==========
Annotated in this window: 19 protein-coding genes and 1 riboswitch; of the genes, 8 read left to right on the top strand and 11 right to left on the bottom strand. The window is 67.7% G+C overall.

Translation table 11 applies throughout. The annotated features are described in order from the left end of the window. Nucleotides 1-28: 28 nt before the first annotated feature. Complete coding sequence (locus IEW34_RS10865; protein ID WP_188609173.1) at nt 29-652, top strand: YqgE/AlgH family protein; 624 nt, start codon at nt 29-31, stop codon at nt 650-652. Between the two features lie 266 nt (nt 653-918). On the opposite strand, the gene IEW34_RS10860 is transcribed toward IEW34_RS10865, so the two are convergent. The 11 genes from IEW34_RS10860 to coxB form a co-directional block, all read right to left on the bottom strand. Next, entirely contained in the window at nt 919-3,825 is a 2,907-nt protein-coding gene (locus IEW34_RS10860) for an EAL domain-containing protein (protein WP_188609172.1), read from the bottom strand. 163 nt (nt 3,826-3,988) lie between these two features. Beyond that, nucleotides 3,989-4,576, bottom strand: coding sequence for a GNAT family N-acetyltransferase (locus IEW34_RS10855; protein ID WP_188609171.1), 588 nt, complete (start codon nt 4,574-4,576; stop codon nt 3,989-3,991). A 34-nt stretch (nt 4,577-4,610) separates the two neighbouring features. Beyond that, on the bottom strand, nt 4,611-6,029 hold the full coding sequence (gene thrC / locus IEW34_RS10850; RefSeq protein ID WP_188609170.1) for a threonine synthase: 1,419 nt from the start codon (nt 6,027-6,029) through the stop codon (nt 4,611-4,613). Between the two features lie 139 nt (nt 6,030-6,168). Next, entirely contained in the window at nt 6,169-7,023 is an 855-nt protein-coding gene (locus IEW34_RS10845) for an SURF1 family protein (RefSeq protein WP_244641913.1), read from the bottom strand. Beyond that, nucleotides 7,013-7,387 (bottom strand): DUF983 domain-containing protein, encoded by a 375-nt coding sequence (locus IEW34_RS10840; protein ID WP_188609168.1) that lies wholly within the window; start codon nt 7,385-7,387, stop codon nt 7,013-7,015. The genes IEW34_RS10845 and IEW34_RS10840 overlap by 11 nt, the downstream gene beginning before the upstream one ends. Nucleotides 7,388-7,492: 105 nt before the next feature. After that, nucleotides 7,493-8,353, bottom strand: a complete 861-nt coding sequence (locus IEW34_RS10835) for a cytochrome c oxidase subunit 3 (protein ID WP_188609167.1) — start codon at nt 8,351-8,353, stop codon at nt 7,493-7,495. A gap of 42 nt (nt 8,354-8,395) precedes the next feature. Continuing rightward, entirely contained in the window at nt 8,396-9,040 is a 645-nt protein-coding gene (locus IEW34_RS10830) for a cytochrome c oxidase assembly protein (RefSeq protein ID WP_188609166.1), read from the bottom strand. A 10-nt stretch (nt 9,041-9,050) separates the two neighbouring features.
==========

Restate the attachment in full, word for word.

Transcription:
Annotated in this window: 19 protein-coding genes and 1 riboswitch; of the genes, 8 read left to right on the top strand and 11 right to left on the bottom strand. The window is 67.7% G+C overall.

Translation table 11 applies throughout. The annotated features are described in order from the left end of the window. Nucleotides 1-28: 28 nt before the first annotated feature. Complete coding sequence (locus IEW34_RS10865; protein ID WP_188609173.1) at nt 29-652, top strand: YqgE/AlgH family protein; 624 nt, start codon at nt 29-31, stop codon at nt 650-652. Between the two features lie 266 nt (nt 653-918). On the opposite strand, the gene IEW34_RS10860 is transcribed toward IEW34_RS10865, so the two are convergent. The 11 genes from IEW34_RS10860 to coxB form a co-directional block, all read right to left on the bottom strand. Next, entirely contained in the window at nt 919-3,825 is a 2,907-nt protein-coding gene (locus IEW34_RS10860) for an EAL domain-containing protein (protein WP_188609172.1), read from the bottom strand. 163 nt (nt 3,826-3,988) lie between these two features. Beyond that, nucleotides 3,989-4,576, bottom strand: coding sequence for a GNAT family N-acetyltransferase (locus IEW34_RS10855; protein ID WP_188609171.1), 588 nt, complete (start codon nt 4,574-4,576; stop codon nt 3,989-3,991). A 34-nt stretch (nt 4,577-4,610) separates the two neighbouring features. Beyond that, on the bottom strand, nt 4,611-6,029 hold the full coding sequence (gene thrC / locus IEW34_RS10850; RefSeq protein ID WP_188609170.1) for a threonine synthase: 1,419 nt from the start codon (nt 6,027-6,029) through the stop codon (nt 4,611-4,613). Between the two features lie 139 nt (nt 6,030-6,168). Next, entirely contained in the window at nt 6,169-7,023 is an 855-nt protein-coding gene (locus IEW34_RS10845) for an SURF1 family protein (RefSeq protein WP_244641913.1), read from the bottom strand. Beyond that, nucleotides 7,013-7,387 (bottom strand): DUF983 domain-containing protein, encoded by a 375-nt coding sequence (locus IEW34_RS10840; protein ID WP_188609168.1) that lies wholly within the window; start codon nt 7,385-7,387, stop codon nt 7,013-7,015. The genes IEW34_RS10845 and IEW34_RS10840 overlap by 11 nt, the downstream gene beginning before the upstream one ends. Nucleotides 7,388-7,492: 105 nt before the next feature. After that, nucleotides 7,493-8,353, bottom strand: a complete 861-nt coding sequence (locus IEW34_RS10835) for a cytochrome c oxidase subunit 3 (protein ID WP_188609167.1) — start codon at nt 8,351-8,353, stop codon at nt 7,493-7,495. A gap of 42 nt (nt 8,354-8,395) precedes the next feature. Continuing rightward, entirely contained in the window at nt 8,396-9,040 is a 645-nt protein-coding gene (locus IEW34_RS10830) for a cytochrome c oxidase assembly protein (RefSeq protein ID WP_188609166.1), read from the bottom strand. A 10-nt stretch (nt 9,041-9,050) separates the two neighbouring features.